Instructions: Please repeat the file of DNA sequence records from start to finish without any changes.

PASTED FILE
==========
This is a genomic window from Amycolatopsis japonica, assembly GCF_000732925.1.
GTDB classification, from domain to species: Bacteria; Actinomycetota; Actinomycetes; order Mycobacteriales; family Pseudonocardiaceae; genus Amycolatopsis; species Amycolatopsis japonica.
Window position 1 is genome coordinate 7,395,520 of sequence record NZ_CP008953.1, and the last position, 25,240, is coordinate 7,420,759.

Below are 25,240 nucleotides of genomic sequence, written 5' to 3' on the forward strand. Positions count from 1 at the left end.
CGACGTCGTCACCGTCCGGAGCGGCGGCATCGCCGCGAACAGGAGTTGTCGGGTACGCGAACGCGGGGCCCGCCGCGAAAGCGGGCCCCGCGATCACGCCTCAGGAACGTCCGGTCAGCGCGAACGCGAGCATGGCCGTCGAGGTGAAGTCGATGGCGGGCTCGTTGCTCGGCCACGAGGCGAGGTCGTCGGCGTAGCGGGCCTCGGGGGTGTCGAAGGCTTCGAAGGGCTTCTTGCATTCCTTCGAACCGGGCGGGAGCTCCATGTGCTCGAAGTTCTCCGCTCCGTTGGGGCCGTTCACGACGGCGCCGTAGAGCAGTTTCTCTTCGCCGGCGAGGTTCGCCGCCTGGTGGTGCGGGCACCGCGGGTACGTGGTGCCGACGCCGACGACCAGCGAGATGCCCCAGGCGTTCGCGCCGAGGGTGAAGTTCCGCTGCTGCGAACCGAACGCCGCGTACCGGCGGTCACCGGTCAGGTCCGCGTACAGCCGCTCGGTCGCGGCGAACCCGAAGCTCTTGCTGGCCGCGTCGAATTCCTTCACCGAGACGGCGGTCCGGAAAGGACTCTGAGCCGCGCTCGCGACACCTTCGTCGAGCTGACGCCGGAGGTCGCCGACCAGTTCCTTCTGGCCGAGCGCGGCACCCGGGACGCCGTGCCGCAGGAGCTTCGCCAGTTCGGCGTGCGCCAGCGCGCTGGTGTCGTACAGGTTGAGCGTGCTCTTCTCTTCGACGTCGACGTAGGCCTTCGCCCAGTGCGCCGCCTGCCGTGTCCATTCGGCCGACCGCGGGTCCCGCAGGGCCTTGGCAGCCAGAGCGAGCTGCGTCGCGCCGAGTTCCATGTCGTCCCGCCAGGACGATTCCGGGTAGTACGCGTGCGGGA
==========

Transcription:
This is a genomic window from Amycolatopsis japonica, assembly GCF_000732925.1.
GTDB classification, from domain to species: Bacteria; Actinomycetota; Actinomycetes; order Mycobacteriales; family Pseudonocardiaceae; genus Amycolatopsis; species Amycolatopsis japonica.
Window position 1 is genome coordinate 7,395,520 of sequence record NZ_CP008953.1, and the last position, 25,240, is coordinate 7,420,759.

Below are 25,240 nucleotides of genomic sequence, written 5' to 3' on the forward strand. Positions count from 1 at the left end.
CGACGTCGTCACCGTCCGGAGCGGCGGCATCGCCGCGAACAGGAGTTGTCGGGTACGCGAACGCGGGGCCCGCCGCGAAAGCGGGCCCCGCGATCACGCCTCAGGAACGTCCGGTCAGCGCGAACGCGAGCATGGCCGTCGAGGTGAAGTCGATGGCGGGCTCGTTGCTCGGCCACGAGGCGAGGTCGTCGGCGTAGCGGGCCTCGGGGGTGTCGAAGGCTTCGAAGGGCTTCTTGCATTCCTTCGAACCGGGCGGGAGCTCCATGTGCTCGAAGTTCTCCGCTCCGTTGGGGCCGTTCACGACGGCGCCGTAGAGCAGTTTCTCTTCGCCGGCGAGGTTCGCCGCCTGGTGGTGCGGGCACCGCGGGTACGTGGTGCCGACGCCGACGACCAGCGAGATGCCCCAGGCGTTCGCGCCGAGGGTGAAGTTCCGCTGCTGCGAACCGAACGCCGCGTACCGGCGGTCACCGGTCAGGTCCGCGTACAGCCGCTCGGTCGCGGCGAACCCGAAGCTCTTGCTGGCCGCGTCGAATTCCTTCACCGAGACGGCGGTCCGGAAAGGACTCTGAGCCGCGCTCGCGACACCTTCGTCGAGCTGACGCCGGAGGTCGCCGACCAGTTCCTTCTGGCCGAGCGCGGCACCCGGGACGCCGTGCCGCAGGAGCTTCGCCAGTTCGGCGTGCGCCAGCGCGCTGGTGTCGTACAGGTTGAGCGTGCTCTTCTCTTCGACGTCGACGTAGGCCTTCGCCCAGTGCGCCGCCTGCCGTGTCCATTCGGCCGACCGCGGGTCCCGCAGGGCCTTGGCAGCCAGAGCGAGCTGCGTCGCGCCGAGTTCCATGTCGTCCCGCCAGGACGATTCCGGGTAGTACGCGTGCGGGA